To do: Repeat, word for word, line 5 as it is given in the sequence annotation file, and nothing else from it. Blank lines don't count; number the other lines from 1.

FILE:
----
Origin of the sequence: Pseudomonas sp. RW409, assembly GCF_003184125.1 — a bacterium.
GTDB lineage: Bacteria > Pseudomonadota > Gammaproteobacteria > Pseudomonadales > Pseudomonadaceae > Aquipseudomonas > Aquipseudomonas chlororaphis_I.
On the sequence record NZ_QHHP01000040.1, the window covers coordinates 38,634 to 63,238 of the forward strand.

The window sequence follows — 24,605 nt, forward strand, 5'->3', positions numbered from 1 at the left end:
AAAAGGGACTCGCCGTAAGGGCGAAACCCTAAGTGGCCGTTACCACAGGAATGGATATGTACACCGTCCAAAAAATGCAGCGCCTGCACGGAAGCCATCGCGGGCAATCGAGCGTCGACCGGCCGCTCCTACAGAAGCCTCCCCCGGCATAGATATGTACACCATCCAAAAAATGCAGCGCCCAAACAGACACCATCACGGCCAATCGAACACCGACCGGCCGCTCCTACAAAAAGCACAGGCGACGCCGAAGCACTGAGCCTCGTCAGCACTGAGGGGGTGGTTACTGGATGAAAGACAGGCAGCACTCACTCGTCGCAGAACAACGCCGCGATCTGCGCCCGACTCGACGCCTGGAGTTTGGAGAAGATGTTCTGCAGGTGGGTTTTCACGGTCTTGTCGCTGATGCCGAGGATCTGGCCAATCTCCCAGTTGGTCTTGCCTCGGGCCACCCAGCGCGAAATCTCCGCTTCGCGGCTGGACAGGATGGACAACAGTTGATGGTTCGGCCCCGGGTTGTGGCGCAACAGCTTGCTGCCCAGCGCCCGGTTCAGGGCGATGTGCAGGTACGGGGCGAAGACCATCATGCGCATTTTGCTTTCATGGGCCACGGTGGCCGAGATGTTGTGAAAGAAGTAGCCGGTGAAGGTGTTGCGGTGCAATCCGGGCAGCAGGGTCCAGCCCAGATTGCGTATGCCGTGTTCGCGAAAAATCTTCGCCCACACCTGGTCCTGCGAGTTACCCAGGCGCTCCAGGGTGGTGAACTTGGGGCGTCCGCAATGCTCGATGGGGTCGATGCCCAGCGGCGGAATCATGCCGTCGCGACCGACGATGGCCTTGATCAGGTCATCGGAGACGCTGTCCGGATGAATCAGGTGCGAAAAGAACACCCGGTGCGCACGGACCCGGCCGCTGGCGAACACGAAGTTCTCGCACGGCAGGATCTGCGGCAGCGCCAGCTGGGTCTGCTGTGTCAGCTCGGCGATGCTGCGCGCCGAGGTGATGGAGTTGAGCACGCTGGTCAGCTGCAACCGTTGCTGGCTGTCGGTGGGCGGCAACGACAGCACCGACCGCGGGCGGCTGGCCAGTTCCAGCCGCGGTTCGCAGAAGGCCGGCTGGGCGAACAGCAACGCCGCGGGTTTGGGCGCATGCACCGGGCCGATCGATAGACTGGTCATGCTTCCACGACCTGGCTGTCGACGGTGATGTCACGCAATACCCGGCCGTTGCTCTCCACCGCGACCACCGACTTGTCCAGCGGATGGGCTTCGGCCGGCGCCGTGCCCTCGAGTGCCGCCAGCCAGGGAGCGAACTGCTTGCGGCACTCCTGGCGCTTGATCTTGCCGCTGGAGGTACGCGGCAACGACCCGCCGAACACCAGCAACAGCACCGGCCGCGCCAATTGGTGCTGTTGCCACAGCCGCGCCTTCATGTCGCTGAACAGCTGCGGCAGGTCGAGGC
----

AAAAGGGACTCGCCGTAAGGGCGAAACCCTAAGTGGCCGTTACCACAGGAATGGATATGTACACCGTCCAAAAAATGCAGCGCCTGCACGGAAGCCATCGCGGGCAATCGAGCGTCGACCGGCCGCTCCTACAGAAGCCTCCCCCGGCATAGATATGTACACCATCCAAAAAATGCAGCGCCCAAACAGACACCATCACGGCCAATCGAACACCGACCGGCCGCTCCTACAAAAAGCACAGGCGACGCCGAAGCACTGAGCCTCGTCAGCACTGAGGGGGTGGTTACTGGATGAAAGACAGGCAGCACTCACTCGTCGCAGAACAACGCCGCGATCTGCGCCCGACTCGACGCCTGGAGTTTGGAGAAGATGTTCTGCAGGTGGGTTTTCACGGTCTTGTCGCTGATGCCGAGGATCTGGCCAATCTCCCAGTTGGTCTTGCCTCGGGCCACCCAGCGCGAAATCTCCGCTTCGCGGCTGGACAGGATGGACAACAGTTGATGGTTCGGCCCCGGGTTGTGGCGCAACAGCTTGCTGCCCAGCGCCCGGTTCAGGGCGATGTGCAGGTACGGGGCGAAGACCATCATGCGCATTTTGCTTTCATGGGCCACGGTGGCCGAGATGTTGTGAAAGAAGTAGCCGGTGAAGGTGTTGCGGTGCAATCCGGGCAGCAGGGTCCAGCCCAGATTGCGTATGCCGTGTTCGCGAAAAATCTTCGCCCACACCTGGTCCTGCGAGTTACCCAGGCGCTCCAGGGTGGTGAACTTGGGGCGTCCGCAATGCTCGATGGGGTCGATGCCCAGCGGCGGAATCATGCCGTCGCGACCGACGATGGCCTTGATCAGGTCATCGGAGACGCTGTCCGGATGAATCAGGTGCGAAAAGAACACCCGGTGCGCACGGACCCGGCCGCTGGCGAACACGAAGTTCTCGCACGGCAGGATCTGCGGCAGCGCCAGCTGGGTCTGCTGTGTCAGCTCGGCGATGCTGCGCGCCGAGGTGATGGAGTTGAGCACGCTGGTCAGCTGCAACCGTTGCTGGCTGTCGGTGGGCGGCAACGACAGCACCGACCGCGGGCGGCTGGCCAGTTCCAGCCGCGGTTCGCAGAAGGCCGGCTGGGCGAACAGCAACGCCGCGGGTTTGGGCGCATGCACCGGGCCGATCGATAGACTGGTCATGCTTCCACGACCTGGCTGTCGACGGTGATGTCACGCAATACCCGGCCGTTGCTCTCCACCGCGACCACCGACTTGTCCAGCGGATGGGCTTCGGCCGGCGCCGTGCCCTCGAGTGCCGCCAGCCAGGGAGCGAACTGCTTGCGGCACTCCTGGCGCTTGATCTTGCCGCTGGAGGTACGCGGCAACGACCCGCCGAACACCAGCAACAGCACCGGCCGCGCCAATTGGTGCTGTTGCCACAGCCGCGCCTTCATGTCGCTGAACAGCTGCGGCAGGTCGAGGC